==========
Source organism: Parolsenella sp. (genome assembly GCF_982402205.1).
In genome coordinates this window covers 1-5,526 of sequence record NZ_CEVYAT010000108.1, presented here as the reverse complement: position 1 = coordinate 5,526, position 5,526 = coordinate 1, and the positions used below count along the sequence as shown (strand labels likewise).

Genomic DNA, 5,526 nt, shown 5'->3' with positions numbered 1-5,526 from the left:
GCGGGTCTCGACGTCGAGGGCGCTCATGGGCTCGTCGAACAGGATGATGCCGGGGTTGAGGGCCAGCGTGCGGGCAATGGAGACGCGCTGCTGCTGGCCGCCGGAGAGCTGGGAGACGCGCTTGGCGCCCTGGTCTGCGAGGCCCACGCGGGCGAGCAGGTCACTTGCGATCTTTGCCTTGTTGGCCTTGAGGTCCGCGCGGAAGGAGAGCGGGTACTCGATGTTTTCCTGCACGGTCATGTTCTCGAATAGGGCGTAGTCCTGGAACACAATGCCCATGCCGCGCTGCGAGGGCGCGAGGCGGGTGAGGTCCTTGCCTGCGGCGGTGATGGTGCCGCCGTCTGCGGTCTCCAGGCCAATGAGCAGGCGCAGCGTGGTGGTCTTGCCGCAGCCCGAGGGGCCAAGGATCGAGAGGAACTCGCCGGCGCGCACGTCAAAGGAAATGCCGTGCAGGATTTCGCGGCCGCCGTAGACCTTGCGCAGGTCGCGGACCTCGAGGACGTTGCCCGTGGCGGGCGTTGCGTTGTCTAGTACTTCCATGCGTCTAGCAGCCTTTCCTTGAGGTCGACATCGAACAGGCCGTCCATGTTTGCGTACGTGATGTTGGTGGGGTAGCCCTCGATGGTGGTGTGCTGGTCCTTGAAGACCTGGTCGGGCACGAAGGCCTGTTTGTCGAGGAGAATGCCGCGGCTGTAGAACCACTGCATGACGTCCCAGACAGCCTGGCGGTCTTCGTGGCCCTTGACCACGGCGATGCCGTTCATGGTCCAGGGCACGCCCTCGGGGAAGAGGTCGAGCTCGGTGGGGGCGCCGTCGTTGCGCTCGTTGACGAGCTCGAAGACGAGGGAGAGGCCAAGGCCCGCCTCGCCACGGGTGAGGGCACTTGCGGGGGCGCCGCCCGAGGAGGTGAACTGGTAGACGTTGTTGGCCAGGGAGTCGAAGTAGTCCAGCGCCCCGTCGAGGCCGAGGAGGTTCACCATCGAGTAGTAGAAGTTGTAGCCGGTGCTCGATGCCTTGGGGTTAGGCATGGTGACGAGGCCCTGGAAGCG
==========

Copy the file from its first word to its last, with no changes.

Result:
Source organism: Parolsenella sp. (genome assembly GCF_982402205.1).
In genome coordinates this window covers 1-5,526 of sequence record NZ_CEVYAT010000108.1, presented here as the reverse complement: position 1 = coordinate 5,526, position 5,526 = coordinate 1, and the positions used below count along the sequence as shown (strand labels likewise).

Genomic DNA, 5,526 nt, shown 5'->3' with positions numbered 1-5,526 from the left:
GCGGGTCTCGACGTCGAGGGCGCTCATGGGCTCGTCGAACAGGATGATGCCGGGGTTGAGGGCCAGCGTGCGGGCAATGGAGACGCGCTGCTGCTGGCCGCCGGAGAGCTGGGAGACGCGCTTGGCGCCCTGGTCTGCGAGGCCCACGCGGGCGAGCAGGTCACTTGCGATCTTTGCCTTGTTGGCCTTGAGGTCCGCGCGGAAGGAGAGCGGGTACTCGATGTTTTCCTGCACGGTCATGTTCTCGAATAGGGCGTAGTCCTGGAACACAATGCCCATGCCGCGCTGCGAGGGCGCGAGGCGGGTGAGGTCCTTGCCTGCGGCGGTGATGGTGCCGCCGTCTGCGGTCTCCAGGCCAATGAGCAGGCGCAGCGTGGTGGTCTTGCCGCAGCCCGAGGGGCCAAGGATCGAGAGGAACTCGCCGGCGCGCACGTCAAAGGAAATGCCGTGCAGGATTTCGCGGCCGCCGTAGACCTTGCGCAGGTCGCGGACCTCGAGGACGTTGCCCGTGGCGGGCGTTGCGTTGTCTAGTACTTCCATGCGTCTAGCAGCCTTTCCTTGAGGTCGACATCGAACAGGCCGTCCATGTTTGCGTACGTGATGTTGGTGGGGTAGCCCTCGATGGTGGTGTGCTGGTCCTTGAAGACCTGGTCGGGCACGAAGGCCTGTTTGTCGAGGAGAATGCCGCGGCTGTAGAACCACTGCATGACGTCCCAGACAGCCTGGCGGTCTTCGTGGCCCTTGACCACGGCGATGCCGTTCATGGTCCAGGGCACGCCCTCGGGGAAGAGGTCGAGCTCGGTGGGGGCGCCGTCGTTGCGCTCGTTGACGAGCTCGAAGACGAGGGAGAGGCCAAGGCCCGCCTCGCCACGGGTGAGGGCACTTGCGGGGGCGCCGCCCGAGGAGGTGAACTGGTAGACGTTGTTGGCCAGGGAGTCGAAGTAGTCCAGCGCCCCGTCGAGGCCGAGGAGGTTCACCATCGAGTAGTAGAAGTTGTAGCCGGTGCTCGATGCCTTGGGGTTAGGCATGGTGACGAGGCCCTGGAAGCG